Systemic lupus erythematosus (SLE) is a chronic systemic autoimmune disease. African American women are disproportionately affected and the etiology is believed to be a combination of genetic and environmental factors. The natural history typically includes diverse organ system involvement and a chronic course punctuated by flares. Multiple studies have demonstrated that monocyte function is aberrant in SLE and this is significant because monocytes can persist in tissues as differentiated macrophages and mold adaptive responses, thus producing a cascade of effects as a consequence of their aberrant function. Macrophages form the initial lesion in atheromatous disease, associated with the major cause of death in SLE and macrophage infiltration into the kidney is specifically associated with increased morbidity and mortality. These form the rationale for the study of SLE monocytes. We specifically hypothesize that the SLE disease process drives an altered epigenome in monocytes and this contributes to disease perpetuation and end organ manifestations. An altered potential for expression could lead to aberrant monocyte migration or inflammatory mediator expression. Pathologic responses to common innocuous stimuli, such as viruses could ensue as a result of an altered epigenome. This proposal will examine the epigenetic landscape of SLE monocytes and begin to identify pathways that are associated with altered histone modifications. Two opposing histone marks will be examined by ChIP-Seq, H3K4me2 and H3K27me3. We have preliminary data demonstrating altered H4 acetylation in SLE patient monocytes compared to controls. Network analysis of the gene set with altered histone modifications demonstrated nodes of biological relevance, including known inflammatory pathways. A second epigenetic feature, non-coding RNAs, will be examined on an exploratory basis. Preliminary data demonstrate tissue-specific antisense RNA upstream of the TNF1 gene which is associated with binding of a transcriptional repressor. Long mRNA-like non-coding RNAs will be examined and a novel ChIP-Seq approach, using S9.6, used to explore the structure of the potential regulatory RNAs. The S9.6 antibody will be used to identify DNA:RNA hybrid structures and this will be used to filter the non-coding RNAs identified bioinformatically. One of the major goals of this application is to begin to transition to a mechanistic examination of the alterations to the epigenome. We hypothesize that the disease itself drives most of the alterations to the epigenome, however, an existing SNP database on the same SLE cohort will be used to examine potential SNP associations with altered histone modifications. SNP analysis on RNA-Seq and ChIP- Seq data will allow allele-specific quantitation on controls, as a foundation for the SLE samples. This proposal will examine the epigenome in SLE and begin to examine potential causes and consequences. Collectively, these approaches will further our understanding of SLE and may develop a new paradigm for the understanding of the chronicity of autoimmune disease in general. Public Health Relevance: This application seeks to understand how white cells, monocytes, develop new functions as a result of disease effects in systemic lupus erythematosus (SLE). This project will define changes in the status of the genome as a result of SLE and characterize the physiologic processes that led to the changes. These studies have broad implications for how our immune system could be molded by prior experiences and could lead to novel therapies for SLE.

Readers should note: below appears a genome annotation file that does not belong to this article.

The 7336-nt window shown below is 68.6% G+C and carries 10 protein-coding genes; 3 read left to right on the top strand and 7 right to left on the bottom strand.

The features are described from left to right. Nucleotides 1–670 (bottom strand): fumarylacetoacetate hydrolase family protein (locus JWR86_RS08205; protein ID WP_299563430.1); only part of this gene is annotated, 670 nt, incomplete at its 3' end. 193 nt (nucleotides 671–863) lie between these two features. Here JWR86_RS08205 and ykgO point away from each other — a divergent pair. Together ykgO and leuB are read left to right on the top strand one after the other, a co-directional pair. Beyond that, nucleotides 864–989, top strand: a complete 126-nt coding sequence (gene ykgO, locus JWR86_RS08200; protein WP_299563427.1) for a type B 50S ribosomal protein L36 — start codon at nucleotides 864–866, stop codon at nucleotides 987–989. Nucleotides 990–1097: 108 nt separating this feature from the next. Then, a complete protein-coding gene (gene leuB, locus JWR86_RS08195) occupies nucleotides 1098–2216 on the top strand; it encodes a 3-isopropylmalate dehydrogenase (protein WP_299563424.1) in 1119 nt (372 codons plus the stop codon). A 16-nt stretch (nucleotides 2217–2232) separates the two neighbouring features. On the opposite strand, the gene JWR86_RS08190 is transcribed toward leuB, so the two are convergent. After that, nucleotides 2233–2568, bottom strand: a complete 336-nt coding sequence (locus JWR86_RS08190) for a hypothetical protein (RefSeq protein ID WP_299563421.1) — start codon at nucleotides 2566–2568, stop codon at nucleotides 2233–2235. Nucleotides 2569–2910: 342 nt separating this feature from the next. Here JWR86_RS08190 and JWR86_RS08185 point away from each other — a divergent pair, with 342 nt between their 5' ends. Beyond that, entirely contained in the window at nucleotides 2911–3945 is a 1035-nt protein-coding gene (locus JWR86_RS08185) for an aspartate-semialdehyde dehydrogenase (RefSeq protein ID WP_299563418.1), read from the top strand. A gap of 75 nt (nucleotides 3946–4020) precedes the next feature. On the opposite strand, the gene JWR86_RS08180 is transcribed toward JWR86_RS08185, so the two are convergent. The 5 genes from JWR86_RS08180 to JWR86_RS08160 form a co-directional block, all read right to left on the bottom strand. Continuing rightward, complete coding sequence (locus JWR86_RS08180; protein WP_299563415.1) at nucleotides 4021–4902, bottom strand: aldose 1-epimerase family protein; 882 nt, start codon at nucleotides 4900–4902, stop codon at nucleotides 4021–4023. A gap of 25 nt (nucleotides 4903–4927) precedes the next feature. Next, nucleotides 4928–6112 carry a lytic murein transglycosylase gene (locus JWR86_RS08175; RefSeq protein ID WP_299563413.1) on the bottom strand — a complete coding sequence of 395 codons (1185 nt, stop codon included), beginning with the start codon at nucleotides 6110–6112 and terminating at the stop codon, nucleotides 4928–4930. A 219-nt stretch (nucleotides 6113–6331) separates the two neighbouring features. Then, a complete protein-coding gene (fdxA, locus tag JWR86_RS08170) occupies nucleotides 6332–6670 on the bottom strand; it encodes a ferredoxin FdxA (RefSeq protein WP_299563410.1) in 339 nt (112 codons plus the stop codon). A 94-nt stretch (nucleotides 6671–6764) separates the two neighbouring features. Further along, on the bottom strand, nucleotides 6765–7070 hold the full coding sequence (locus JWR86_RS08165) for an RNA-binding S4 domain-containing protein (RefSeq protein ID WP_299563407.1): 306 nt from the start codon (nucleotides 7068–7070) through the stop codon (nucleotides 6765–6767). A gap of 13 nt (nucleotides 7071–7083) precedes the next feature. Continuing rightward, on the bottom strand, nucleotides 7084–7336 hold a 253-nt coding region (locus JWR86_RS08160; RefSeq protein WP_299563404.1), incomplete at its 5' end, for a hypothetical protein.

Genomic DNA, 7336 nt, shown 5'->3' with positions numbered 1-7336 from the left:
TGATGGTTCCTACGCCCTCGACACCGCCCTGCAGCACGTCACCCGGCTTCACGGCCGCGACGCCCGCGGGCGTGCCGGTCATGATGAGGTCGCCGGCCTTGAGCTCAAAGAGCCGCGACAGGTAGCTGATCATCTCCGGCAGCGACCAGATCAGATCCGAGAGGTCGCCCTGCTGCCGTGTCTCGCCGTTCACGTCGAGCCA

This application seeks to understand how white cells, monocytes, develop new functions as a result of disease effects in systemic lupus erythematosus (SLE). This project will define changes in the status of the genome as a result of SLE and characterize the physiologic processes that led to the changes. These studies have broad implications for how our immune system could be molded by prior experiences and could lead to novel therapies for SLE.
|Shii, Lihua; Song, Li; Maurer, Kelly et al. (2017) SERPINB2 is regulated by dynamic interactions with pause-release proteins and enhancer RNAs. Mol Immunol 88:20-31|
|Sullivan, Kathleen E; Bassiri, Hamid; Bousfiha, Ahmed A et al. (2017) Emerging Infections and Pertinent Infections Related to Travel for Patients with Primary Immunodeficiencies. J Clin Immunol 37:650-692|
|Zhang, Zhe; Shi, Lihua; Dawany, Noor et al. (2016) H3K4 tri-methylation breadth at transcription start sites impacts the transcriptome of systemic lupus erythematosus. Clin Epigenetics 8:14|
|Shi, Lihua; Song, Li; Maurer, Kelly et al. (2015) Endotoxin tolerance in monocytes can be mitigated by ?2-interferon. J Leukoc Biol 98:651-9|
|Leung, Yiu Tak; Shi, Lihua; Maurer, Kelly et al. (2015) Interferon regulatory factor 1 and histone H4 acetylation in systemic lupus erythematosus. Epigenetics 10:191-9|
|Zhang, Zhe; Shi, Lihua; Song, Li et al. (2015) Interferon regulatory factor 1 marks activated genes and can induce target gene expression in systemic lupus erythematosus. Arthritis Rheumatol 67:785-96|
|Shi, Lihua; Song, Li; Fitzgerald, Michael et al. (2014) Noncoding RNAs and LRRFIP1 regulate TNF expression. J Immunol 192:3057-67|
|Shi, Lihua; Zhang, Zhe; Yu, Angela M et al. (2014) The SLE transcriptome exhibits evidence of chronic endotoxin exposure and has widespread dysregulation of non-coding and coding RNAs. PLoS One 9:e93846|
|Rahimi, H; Maurer, K; Song, L et al. (2013) Aberrant regulation of the integrin very late antigen-4 in systemic lupus erythematosus. Lupus 22:297-306|
|Zhang, Z; Song, L; Maurer, K et al. (2011) Monocyte polarization: the relationship of genome-wide changes in H4 acetylation with polarization. Genes Immun 12:445-56|
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